Wednesday, 30 September 2020

Victory for ‘snobs’ who opposed new homes

Victory for ‘snobs’ who opposed new homes

PLANS for 11 new homes in a Henley street described as a “mini-estate” have been thrown out.

Anthony Wrigley wanted to demolish a house and swimming pool in Rotherfield Road and build three pairs of semi-detached villas and a building containing five flats.

There were 37 objections from neighbours and now South Oxfordshire District Council’s planning committee has refused planning permission, citing the likely effect on the character and appearance od the area and the lack of affordable housing planned.

Mayor Ken Arlett, who sits on the committee, spoke against the plans, saying planning permission had already been granted for three houses.

“Why does the developer think they should almost quadruple this number now and gain permission?” he asked.

“It is in no doubt that it’s overdevelopment of the site. It would destroy the character of the road.”

Councillor Stefan Gawrysiak, another Henley representative on the council, said: “If this developer wants this site developed they should have put it in the neighbourhood plan.”

Tim Lincoln, who has lived next door for 22 years, said: “The development is unneighbourly, a gross overdevelopment and is in direct conflict with the Henley and Harpsden neighbourhood plan.”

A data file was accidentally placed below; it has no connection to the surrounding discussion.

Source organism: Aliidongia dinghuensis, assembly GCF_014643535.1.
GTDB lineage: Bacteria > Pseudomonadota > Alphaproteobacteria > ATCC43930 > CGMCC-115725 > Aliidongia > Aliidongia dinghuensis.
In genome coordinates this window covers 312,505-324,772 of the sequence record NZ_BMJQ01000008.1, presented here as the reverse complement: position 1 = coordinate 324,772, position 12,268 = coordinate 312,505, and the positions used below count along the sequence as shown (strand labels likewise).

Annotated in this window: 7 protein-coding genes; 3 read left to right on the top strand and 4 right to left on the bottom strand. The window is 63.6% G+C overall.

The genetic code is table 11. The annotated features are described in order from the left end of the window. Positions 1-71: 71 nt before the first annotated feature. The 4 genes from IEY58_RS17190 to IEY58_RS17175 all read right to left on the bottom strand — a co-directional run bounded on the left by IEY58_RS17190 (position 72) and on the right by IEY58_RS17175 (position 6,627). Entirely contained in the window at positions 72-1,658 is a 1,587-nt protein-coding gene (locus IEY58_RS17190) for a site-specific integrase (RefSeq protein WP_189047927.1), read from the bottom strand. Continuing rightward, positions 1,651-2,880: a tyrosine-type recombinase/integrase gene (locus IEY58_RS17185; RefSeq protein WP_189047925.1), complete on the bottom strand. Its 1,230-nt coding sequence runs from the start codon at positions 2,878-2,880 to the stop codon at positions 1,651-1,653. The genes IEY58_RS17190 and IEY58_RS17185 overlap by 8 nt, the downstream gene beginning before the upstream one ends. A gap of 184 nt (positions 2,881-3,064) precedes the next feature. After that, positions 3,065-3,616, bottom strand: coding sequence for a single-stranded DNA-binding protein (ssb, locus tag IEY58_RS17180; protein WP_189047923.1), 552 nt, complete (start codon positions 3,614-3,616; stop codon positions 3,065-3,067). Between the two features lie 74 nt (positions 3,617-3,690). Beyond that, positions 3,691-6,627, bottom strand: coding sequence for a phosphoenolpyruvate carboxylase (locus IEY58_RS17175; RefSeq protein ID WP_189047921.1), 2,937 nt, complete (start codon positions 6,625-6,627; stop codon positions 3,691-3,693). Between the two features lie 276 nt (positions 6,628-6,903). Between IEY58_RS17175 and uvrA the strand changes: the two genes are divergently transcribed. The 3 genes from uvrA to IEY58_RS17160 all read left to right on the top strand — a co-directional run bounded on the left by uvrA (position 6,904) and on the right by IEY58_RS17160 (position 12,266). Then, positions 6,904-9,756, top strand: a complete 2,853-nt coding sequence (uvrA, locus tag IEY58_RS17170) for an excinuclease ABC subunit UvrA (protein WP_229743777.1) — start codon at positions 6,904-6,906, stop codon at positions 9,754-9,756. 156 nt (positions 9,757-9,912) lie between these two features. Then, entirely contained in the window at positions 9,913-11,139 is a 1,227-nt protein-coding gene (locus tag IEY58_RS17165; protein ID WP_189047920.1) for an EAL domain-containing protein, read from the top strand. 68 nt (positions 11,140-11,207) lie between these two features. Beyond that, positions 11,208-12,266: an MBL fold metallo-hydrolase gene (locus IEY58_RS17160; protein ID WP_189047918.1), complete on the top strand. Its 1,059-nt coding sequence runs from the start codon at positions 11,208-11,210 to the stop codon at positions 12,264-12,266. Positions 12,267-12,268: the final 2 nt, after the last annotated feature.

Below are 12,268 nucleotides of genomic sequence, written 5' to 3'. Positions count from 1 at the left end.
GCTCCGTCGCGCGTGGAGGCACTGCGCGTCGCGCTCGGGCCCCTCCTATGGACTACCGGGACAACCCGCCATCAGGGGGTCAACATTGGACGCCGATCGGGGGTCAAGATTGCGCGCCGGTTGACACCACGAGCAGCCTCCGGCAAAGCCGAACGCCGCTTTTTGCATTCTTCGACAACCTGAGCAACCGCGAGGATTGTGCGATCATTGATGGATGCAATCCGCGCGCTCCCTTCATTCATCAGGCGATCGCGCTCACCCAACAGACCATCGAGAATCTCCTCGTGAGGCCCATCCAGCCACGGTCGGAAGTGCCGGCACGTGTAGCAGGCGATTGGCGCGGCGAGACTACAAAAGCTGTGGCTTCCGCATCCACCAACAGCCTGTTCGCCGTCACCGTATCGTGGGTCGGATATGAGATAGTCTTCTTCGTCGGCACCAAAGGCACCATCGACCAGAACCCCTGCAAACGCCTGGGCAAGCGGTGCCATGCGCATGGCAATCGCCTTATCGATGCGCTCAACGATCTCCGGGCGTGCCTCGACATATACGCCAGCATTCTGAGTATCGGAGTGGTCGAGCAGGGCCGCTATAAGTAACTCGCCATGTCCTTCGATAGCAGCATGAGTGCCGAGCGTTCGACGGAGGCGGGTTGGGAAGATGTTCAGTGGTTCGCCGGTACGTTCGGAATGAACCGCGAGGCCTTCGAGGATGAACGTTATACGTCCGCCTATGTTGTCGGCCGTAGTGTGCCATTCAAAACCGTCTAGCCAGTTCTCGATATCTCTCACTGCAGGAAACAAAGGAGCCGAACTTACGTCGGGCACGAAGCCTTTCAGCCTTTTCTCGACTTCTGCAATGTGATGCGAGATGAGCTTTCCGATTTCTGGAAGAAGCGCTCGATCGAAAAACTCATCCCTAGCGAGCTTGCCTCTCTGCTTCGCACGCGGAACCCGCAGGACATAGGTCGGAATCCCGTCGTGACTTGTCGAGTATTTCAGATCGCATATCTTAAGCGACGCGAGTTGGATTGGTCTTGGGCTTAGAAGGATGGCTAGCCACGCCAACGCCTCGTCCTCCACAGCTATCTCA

“The development would increase the number of dwellings in the road by 23 per cent while destroying the character of the existing settlement.”

Mr Wrigley’s agent Douglas Bond said the principle of redeveloping the site had been established and the scheme represented a “sensitive, high quality” residential development.

He said the land was not in the Chilterns Area of Outstanding Natural Beauty, a conservation area or near listed buildings and would maintain the existing “verdant” character of Rotherfield Road.

The block of flats would look like a detached dwelling and would be set back behind trees and 4m high laurel hedges.

Mr Wrigley, who lives in Harpsden, had offered £200,000 towards affordable housing and could have been liable for more if permission had been granted.

 Last year, he told the Henley Standard that the objections were partly due to “snobbishness”.

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